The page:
Rediff Navigator News


Capital Buzz

The Rediff Interview


The Rediff Poll


Crystal Ball

Click Here

The Rediff Special



Miscellanea / A Ganesh Nadar

'Here he comes with folded hands, the friend of the poor, the friend of the labourers...'

October 4, 1996

Canvassing had reached a high pitch. As predicted by a knowledgeable villager a fortnight back the candidates had become vociferous and abusive.

Ganesh and his supporters were canvassing in North Nalumavadi when they came face to face with Murugesan and his supporters. "Nuisance," said Murugesan loudly. Edward, one of his supporters, said, "Why can't you go to the next street? You can come here later." Ganesh didn't bother to reply. He restrained Veeravel and went on his way.

A few people in South Nalumavadi accosted Murugesan. "You are already the correspondent of our school, why do you want to be panchayat president now?" "If I win the election I'll resign the school post and one of you can be the correspondent," he assured them. This single promise added 50 votes to his credit.

If an election could be won by sticking posters - Prabhakaran, the ex-president, would definitely win. Every wall. Every nook and corner had Prabhakaran staring at you with total sincerity. He had already visited each household four times since the start of the campaign.

Prabhakaran knocked on Ganesh's door. Ganesh wasn't there, his wife was. "Please vote for me." "Okay!" said Bhavani. "I have a lot of people canvassing for me but nobody to canvass on the phone," said Prabhakaran. Bhavani laughed. Earlier in the day while she was on the telephone talking to one of Prabhakaran's supporters - she had told him to vote for her hubby.

It was 5.30 pm. Ganesh was sitting in Rajarathinam's mill and grumbling "See the number of posters, see the writing on the wall, see the number of cars they are using." "Why don't you stop cribbing? You have already met every voter once, now we'll meet them in style, they won't forget you, I assure you," Rajarathinam said.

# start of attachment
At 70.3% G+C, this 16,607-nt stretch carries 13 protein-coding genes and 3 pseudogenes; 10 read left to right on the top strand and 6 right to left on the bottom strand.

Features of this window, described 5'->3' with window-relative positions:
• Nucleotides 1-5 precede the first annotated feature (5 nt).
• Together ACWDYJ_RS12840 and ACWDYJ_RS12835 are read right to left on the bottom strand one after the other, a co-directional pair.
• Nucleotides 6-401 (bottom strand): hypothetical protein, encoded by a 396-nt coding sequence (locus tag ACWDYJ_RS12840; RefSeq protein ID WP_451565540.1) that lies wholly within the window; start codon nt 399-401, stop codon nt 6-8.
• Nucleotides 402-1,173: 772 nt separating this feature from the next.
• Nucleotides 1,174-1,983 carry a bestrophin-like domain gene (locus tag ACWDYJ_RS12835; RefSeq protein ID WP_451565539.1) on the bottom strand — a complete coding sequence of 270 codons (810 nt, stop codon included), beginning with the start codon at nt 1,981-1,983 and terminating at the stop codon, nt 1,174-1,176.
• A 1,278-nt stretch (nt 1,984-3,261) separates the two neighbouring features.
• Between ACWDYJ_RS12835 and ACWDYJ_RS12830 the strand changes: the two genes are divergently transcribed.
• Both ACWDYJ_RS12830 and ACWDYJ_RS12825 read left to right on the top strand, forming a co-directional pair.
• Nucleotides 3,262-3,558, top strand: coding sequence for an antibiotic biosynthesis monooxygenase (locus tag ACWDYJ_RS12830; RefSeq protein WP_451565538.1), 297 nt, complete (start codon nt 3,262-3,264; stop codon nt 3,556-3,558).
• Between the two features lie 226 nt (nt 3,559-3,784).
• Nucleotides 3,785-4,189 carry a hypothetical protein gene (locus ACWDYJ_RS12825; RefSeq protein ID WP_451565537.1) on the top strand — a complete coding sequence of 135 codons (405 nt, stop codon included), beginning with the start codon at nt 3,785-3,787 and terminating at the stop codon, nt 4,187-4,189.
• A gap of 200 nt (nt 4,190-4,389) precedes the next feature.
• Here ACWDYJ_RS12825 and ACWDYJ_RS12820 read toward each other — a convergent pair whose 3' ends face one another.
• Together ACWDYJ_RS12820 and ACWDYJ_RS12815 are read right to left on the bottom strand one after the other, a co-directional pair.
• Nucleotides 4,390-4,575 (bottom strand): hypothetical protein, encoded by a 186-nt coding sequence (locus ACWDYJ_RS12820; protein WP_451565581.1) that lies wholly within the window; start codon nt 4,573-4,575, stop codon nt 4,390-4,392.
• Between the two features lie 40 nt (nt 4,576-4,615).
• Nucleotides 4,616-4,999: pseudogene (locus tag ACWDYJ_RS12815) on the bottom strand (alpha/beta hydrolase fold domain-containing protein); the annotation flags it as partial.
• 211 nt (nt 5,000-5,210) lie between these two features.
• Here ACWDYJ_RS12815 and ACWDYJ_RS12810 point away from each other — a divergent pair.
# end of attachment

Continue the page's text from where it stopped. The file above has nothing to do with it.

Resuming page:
Ganesh was the first candidate to use a propaganda van. The van was adorned with banners highlighting Ganesh's symbol - the lighthouse. The van was well lit -- it had tube lights and two powerful focus lights. It constantly played old MGR songs. Every now and then the music would stop and a voice would announce, "Here he comes with folded hands, the friend of the poor, the friend of the labourers..."

The van was followed by a Contessa Classic, then a Tata Sumo and then an Ambassador.

The cars stopped right in the centre of the New Village Street.

The villagers had placed a few chairs for Rajarathinam, Ganesh and the others. Rajarathinam was well known to the villagers. Ganesh was not. Rajarathinam introduced him. A villager garlanded Rajarathinam and then Ganesh. A lady came with a plate on which she had put kumkum ( a red powder that some Hindus put on their forehead) and camphor. She lit the camphor and performed an aartibefore Rajarathinam. He put a Rs 100 on the plate. She repeated the process for Ganesh. He put Rs 20 on the plate. Then the procession went from house to house.

Many ladies came forward to perform aarti and went away with Rs 100 notes. On the next street the response with equally overwhelming. Again they were garlanded.

At 9.30 pm they were in Thirumalapuram. They decided to call it a day as most of the villagers were asleep.


Home | News | Business | Sport | Movies | Chat
Travel | Planet X | Kidz | Freedom | Computers

Copyright 1996 Rediff On The Net
All rights reserved